Conflicts from Allocation of Investments and Investment Opportunities.

The Company provides advisory services with respect to more than one real estate investment vehicle. These investment vehicles may have similar investment guidelines and seek investment in the same or similar real estate opportunities. This can raise potential conflicts of interest in deciding how to allocate investment opportunities among the Company’s clients.

The Company provides advisory services with respect to more than one real estate investment vehicle. These investment vehicles may have similar investment guidelines and seek investment in the same or similar real estate opportunities. This can raise potential conflicts of interest in deciding how to allocate investment opportunities among the Company’s clients.

Further, restrictions exist that place limits on the ability of an affiliate general partner to bring up successor funds while other real estate investment vehicles having similar investment guidelines are in existence. These restrictions should manage, in part, the conflicts that might arise when allocating investment opportunities among more than one real estate investment vehicle.

Where more than one real estate investment vehicle client could seek to invest in the same or similar real estate opportunities, the Company endeavors to allocate such opportunities among such clients on a fair and equitable basis over time. The Company first determines whether the particular investment opportunity is suitable for each of its clients, based on each client’s investment mandate and current needs. The Company next determines an appropriate allocation among participating clients (e.g., allocation based on total assets; ideal investment amount as dictated by investment mandate and current needs; rotation basis). Often, the Company establishes an allocation methodology, based on investment mandate and current needs, before the offering of interests in the real estate investment vehicle(s) commences, and discloses the methodology in the real estate investment vehicle clients’ offering documents³.

In addition, the limited partnership agreements of real estate investment vehicle client typically will disclose the allocation of investment opportunities among similar real estate investment vehicles and contain the conditions to bringing up successor real estate investment vehicles. The limited partnership agreements should be consulted to determine the procedures for creating successor real estate investment vehicles and for allocating investment opportunities among multiple real estate investment vehicles to ensure compliance with the stated process and the obligations of the Company and general partner under applicable law.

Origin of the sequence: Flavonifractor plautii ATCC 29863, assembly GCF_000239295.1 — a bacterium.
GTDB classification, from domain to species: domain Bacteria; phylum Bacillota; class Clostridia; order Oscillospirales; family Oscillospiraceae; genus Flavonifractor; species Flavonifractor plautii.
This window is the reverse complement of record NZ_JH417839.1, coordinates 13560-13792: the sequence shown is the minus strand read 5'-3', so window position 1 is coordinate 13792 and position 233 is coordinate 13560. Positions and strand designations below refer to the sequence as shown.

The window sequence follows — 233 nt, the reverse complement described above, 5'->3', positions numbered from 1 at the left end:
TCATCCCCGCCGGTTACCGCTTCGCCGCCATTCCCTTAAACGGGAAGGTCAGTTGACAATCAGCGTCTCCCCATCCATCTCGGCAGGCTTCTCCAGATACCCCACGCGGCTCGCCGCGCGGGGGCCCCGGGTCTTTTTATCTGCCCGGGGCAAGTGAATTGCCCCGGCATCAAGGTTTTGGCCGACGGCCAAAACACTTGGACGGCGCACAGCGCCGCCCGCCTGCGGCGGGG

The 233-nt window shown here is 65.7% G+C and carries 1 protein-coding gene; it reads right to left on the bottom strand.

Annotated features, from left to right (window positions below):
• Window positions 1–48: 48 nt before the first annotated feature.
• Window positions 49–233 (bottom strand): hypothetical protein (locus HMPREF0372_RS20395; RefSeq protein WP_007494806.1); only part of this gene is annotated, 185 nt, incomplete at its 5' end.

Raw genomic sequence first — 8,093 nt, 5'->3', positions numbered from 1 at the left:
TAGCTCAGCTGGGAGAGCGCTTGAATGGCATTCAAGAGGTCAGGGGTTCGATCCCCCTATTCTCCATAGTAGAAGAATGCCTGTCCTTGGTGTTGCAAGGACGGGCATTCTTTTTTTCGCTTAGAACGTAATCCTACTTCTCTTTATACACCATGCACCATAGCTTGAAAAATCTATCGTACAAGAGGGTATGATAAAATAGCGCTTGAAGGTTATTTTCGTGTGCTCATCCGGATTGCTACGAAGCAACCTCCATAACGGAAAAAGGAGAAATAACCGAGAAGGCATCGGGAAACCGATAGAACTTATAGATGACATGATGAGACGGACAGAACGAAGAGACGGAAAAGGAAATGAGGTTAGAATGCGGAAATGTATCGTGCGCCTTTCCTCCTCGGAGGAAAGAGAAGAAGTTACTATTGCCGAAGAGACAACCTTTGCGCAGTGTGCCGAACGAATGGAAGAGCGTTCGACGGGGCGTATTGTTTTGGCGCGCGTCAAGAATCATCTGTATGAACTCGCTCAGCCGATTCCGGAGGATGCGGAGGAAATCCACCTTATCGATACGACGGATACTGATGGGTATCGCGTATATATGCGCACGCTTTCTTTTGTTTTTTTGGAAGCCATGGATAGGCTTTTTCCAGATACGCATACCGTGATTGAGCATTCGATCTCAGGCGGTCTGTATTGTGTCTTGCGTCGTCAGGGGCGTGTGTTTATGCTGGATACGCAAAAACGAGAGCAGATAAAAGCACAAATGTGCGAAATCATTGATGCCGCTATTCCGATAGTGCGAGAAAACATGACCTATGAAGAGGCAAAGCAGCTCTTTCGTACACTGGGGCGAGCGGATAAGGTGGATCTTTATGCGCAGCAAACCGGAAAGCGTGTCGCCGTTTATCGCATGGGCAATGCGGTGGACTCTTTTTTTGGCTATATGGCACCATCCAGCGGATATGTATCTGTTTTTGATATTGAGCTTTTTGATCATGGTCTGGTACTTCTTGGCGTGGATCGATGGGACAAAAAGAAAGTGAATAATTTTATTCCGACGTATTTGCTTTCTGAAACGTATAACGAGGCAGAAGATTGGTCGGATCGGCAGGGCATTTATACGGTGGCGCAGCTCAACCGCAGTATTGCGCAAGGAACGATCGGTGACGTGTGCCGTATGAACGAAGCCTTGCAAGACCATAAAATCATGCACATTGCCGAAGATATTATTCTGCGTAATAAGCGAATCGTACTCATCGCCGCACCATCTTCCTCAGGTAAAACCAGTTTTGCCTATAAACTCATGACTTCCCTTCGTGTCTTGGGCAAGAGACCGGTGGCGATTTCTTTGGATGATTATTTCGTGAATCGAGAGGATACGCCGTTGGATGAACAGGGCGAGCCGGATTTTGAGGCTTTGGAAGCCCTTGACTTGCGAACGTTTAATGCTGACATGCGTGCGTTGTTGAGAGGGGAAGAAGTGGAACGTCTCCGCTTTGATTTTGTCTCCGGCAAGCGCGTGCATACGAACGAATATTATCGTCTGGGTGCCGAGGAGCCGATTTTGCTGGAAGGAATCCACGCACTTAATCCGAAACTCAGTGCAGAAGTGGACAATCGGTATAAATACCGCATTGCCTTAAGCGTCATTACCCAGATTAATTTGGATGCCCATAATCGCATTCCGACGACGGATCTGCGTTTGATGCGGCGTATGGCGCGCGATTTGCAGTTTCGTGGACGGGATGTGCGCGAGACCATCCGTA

Conflicts from Valuation.

The Company is obligated to follow the valuation procedures established and disclosed in the limited partnership agreements for each of its real estate investment vehicle clients. A limited partnership agreement may prescribe the conditions on valuation and may require the general partner to submit include authorization for independent appraisals as part of a valuation plan.

Each limited partnership agreement should be consulted to determine the method and condition of valuation.

Corporate Opportunities.

Advisory Representatives are prohibited from using opportunities discovered in the course of their employment for their own personal gain or benefit. For example, if, in his or her capacity as an Advisory Representative, the Advisory Representative is approached about or otherwise becomes aware of a potential investment that may be appropriate for the Company, such individual should not take that opportunity for  him or herself, but rather should bring it to the attention of his or her manager or other appropriate Company personnel.

Conflicts From Ownership or Investments.

No Advisory Representative may, without disclosure to, and the written consent of, his or her manager or the Co-General Counsel, have either a direct or an indirect Beneficial Ownership or other interest in any supplier of goods or services to the Company, any client of the Company, or any competitor of the Company. In general, it would not be a violation of this Compliance Code to own up to one half of one percent (0.5%) of the securities of any such company if the securities are publicly traded, unless the Company is a significant customer, supplier, or competitor of such publicly traded company, which, while not automatically prohibited, will be reviewed on a case-by-case basis. Nevertheless, all such relationships are subject to the disclosure and consent process described above.

Conflicts from Outside Activities.